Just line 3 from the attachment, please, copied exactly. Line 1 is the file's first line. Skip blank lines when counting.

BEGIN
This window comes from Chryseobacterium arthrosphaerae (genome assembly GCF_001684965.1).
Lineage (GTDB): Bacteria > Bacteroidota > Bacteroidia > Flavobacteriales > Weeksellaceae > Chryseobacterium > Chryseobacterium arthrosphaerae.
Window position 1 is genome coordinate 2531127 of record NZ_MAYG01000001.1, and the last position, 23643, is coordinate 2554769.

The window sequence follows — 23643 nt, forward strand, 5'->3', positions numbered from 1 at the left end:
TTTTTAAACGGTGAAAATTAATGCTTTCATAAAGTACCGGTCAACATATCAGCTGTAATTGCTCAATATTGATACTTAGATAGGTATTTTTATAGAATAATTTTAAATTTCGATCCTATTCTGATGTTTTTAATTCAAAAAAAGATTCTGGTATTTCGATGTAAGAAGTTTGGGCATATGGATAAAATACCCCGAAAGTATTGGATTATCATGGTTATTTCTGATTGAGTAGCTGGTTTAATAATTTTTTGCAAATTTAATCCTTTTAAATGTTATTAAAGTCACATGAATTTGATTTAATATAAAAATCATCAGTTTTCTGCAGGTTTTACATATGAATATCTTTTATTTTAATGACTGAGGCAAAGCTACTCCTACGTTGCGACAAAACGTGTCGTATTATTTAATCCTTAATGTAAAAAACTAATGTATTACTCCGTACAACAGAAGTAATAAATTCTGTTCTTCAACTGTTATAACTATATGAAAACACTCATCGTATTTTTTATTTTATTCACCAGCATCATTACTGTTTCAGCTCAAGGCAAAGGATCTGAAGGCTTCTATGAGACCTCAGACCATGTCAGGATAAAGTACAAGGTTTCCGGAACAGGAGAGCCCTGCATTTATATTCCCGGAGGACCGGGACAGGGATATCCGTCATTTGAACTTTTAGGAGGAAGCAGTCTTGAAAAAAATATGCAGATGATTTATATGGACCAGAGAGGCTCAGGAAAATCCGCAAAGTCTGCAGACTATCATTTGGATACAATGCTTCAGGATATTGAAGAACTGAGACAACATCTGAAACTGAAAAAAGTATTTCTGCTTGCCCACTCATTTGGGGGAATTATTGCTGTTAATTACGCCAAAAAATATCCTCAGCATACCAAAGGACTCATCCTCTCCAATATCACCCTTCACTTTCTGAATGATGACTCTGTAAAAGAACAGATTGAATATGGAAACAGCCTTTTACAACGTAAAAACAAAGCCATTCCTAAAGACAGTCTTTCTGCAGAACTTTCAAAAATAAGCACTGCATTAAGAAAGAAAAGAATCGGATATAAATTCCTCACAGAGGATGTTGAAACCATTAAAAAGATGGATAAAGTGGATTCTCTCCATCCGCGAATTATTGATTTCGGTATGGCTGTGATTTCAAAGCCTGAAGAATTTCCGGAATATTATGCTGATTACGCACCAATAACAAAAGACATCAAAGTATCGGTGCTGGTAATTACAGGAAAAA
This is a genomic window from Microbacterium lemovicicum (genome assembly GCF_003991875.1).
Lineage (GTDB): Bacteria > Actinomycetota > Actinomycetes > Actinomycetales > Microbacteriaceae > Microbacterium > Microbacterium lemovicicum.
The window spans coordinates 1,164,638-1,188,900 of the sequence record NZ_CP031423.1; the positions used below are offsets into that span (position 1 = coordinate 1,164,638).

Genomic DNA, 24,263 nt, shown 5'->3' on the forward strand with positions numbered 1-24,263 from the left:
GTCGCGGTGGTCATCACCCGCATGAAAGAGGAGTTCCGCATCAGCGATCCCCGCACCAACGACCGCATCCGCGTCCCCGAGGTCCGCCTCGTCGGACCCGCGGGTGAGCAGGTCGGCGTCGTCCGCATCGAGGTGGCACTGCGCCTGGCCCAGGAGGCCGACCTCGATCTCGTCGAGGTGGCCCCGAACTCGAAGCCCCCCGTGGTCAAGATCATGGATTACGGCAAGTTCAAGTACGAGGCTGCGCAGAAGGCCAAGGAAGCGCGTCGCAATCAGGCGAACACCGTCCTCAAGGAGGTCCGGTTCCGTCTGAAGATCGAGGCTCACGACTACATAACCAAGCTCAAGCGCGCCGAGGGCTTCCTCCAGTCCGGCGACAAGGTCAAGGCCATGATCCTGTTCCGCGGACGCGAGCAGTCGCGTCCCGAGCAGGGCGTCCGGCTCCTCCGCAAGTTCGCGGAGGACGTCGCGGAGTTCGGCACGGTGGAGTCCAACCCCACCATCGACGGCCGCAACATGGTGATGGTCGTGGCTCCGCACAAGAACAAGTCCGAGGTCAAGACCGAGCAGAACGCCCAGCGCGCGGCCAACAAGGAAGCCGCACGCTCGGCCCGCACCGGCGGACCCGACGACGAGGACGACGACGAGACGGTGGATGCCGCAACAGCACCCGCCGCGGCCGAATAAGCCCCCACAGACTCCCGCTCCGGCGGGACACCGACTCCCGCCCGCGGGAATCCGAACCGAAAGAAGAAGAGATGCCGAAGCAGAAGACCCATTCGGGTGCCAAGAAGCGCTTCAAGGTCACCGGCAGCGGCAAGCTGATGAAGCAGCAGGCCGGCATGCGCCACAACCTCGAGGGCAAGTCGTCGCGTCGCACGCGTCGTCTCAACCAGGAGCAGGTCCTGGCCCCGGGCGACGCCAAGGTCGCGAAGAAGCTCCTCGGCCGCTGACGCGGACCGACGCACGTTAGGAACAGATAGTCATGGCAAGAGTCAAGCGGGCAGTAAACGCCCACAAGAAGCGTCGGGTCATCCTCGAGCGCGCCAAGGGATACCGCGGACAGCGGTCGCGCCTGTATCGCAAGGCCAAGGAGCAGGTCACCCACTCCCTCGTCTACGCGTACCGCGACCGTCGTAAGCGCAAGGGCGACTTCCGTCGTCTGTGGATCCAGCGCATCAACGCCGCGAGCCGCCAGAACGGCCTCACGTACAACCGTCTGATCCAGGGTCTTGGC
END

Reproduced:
Window position 1 is genome coordinate 2531127 of record NZ_MAYG01000001.1, and the last position, 23643, is coordinate 2554769.